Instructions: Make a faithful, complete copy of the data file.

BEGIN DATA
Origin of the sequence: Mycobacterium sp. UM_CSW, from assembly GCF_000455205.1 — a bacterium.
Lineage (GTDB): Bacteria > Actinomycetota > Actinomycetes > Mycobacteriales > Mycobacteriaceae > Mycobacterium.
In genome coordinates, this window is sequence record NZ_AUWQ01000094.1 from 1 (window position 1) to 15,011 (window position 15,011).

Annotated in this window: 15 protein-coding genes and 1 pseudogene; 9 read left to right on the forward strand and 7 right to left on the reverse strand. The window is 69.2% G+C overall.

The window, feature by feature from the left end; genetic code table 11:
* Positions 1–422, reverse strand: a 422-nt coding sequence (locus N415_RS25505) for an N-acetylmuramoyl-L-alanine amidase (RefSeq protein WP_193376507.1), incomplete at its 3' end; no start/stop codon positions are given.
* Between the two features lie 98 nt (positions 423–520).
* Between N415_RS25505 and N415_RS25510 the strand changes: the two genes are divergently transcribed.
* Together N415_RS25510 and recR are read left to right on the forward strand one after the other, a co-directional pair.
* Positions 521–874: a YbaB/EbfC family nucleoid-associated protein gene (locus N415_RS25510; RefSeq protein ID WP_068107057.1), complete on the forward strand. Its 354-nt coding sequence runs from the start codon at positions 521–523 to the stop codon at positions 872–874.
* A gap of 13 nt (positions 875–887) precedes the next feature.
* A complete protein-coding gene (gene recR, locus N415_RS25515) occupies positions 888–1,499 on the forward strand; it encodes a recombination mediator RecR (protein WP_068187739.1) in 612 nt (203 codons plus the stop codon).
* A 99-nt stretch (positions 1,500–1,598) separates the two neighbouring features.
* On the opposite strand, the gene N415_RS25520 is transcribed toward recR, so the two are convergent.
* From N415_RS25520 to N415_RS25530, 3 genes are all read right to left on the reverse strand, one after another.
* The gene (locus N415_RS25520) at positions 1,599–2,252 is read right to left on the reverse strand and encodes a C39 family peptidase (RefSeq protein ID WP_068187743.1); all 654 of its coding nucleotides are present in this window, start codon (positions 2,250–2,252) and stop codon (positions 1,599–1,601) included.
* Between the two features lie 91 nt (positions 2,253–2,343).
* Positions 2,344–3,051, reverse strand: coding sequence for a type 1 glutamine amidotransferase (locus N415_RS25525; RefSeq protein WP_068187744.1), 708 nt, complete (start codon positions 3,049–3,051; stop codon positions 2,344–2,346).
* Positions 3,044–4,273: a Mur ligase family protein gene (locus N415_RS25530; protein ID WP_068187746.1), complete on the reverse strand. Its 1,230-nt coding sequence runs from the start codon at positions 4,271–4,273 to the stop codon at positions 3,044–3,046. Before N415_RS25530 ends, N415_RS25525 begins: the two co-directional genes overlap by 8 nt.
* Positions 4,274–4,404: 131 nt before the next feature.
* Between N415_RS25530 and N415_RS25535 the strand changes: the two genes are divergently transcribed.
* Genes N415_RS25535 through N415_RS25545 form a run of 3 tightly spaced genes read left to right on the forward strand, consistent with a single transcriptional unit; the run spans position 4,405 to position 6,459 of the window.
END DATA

Origin of the sequence: Mycobacterium sp. UM_CSW, from assembly GCF_000455205.1 — a bacterium.
Lineage (GTDB): Bacteria > Actinomycetota > Actinomycetes > Mycobacteriales > Mycobacteriaceae > Mycobacterium.
In genome coordinates, this window is sequence record NZ_AUWQ01000094.1 from 1 (window position 1) to 15,011 (window position 15,011).

Annotated in this window: 15 protein-coding genes and 1 pseudogene; 9 read left to right on the forward strand and 7 right to left on the reverse strand. The window is 69.2% G+C overall.

The window, feature by feature from the left end; genetic code table 11:
* Positions 1–422, reverse strand: a 422-nt coding sequence (locus N415_RS25505) for an N-acetylmuramoyl-L-alanine amidase (RefSeq protein WP_193376507.1), incomplete at its 3' end; no start/stop codon positions are given.
* Between the two features lie 98 nt (positions 423–520).
* Between N415_RS25505 and N415_RS25510 the strand changes: the two genes are divergently transcribed.
* Together N415_RS25510 and recR are read left to right on the forward strand one after the other, a co-directional pair.
* Positions 521–874: a YbaB/EbfC family nucleoid-associated protein gene (locus N415_RS25510; RefSeq protein ID WP_068107057.1), complete on the forward strand. Its 354-nt coding sequence runs from the start codon at positions 521–523 to the stop codon at positions 872–874.
* A gap of 13 nt (positions 875–887) precedes the next feature.
* A complete protein-coding gene (gene recR, locus N415_RS25515) occupies positions 888–1,499 on the forward strand; it encodes a recombination mediator RecR (protein WP_068187739.1) in 612 nt (203 codons plus the stop codon).
* A 99-nt stretch (positions 1,500–1,598) separates the two neighbouring features.
* On the opposite strand, the gene N415_RS25520 is transcribed toward recR, so the two are convergent.
* From N415_RS25520 to N415_RS25530, 3 genes are all read right to left on the reverse strand, one after another.
* The gene (locus N415_RS25520) at positions 1,599–2,252 is read right to left on the reverse strand and encodes a C39 family peptidase (RefSeq protein ID WP_068187743.1); all 654 of its coding nucleotides are present in this window, start codon (positions 2,250–2,252) and stop codon (positions 1,599–1,601) included.
* Between the two features lie 91 nt (positions 2,253–2,343).
* Positions 2,344–3,051, reverse strand: coding sequence for a type 1 glutamine amidotransferase (locus N415_RS25525; RefSeq protein WP_068187744.1), 708 nt, complete (start codon positions 3,049–3,051; stop codon positions 2,344–2,346).
* Positions 3,044–4,273: a Mur ligase family protein gene (locus N415_RS25530; protein ID WP_068187746.1), complete on the reverse strand. Its 1,230-nt coding sequence runs from the start codon at positions 4,271–4,273 to the stop codon at positions 3,044–3,046. Before N415_RS25530 ends, N415_RS25525 begins: the two co-directional genes overlap by 8 nt.
* Positions 4,274–4,404: 131 nt before the next feature.
* Between N415_RS25530 and N415_RS25535 the strand changes: the two genes are divergently transcribed.
* Genes N415_RS25535 through N415_RS25545 form a run of 3 tightly spaced genes read left to right on the forward strand, consistent with a single transcriptional unit; the run spans position 4,405 to position 6,459 of the window.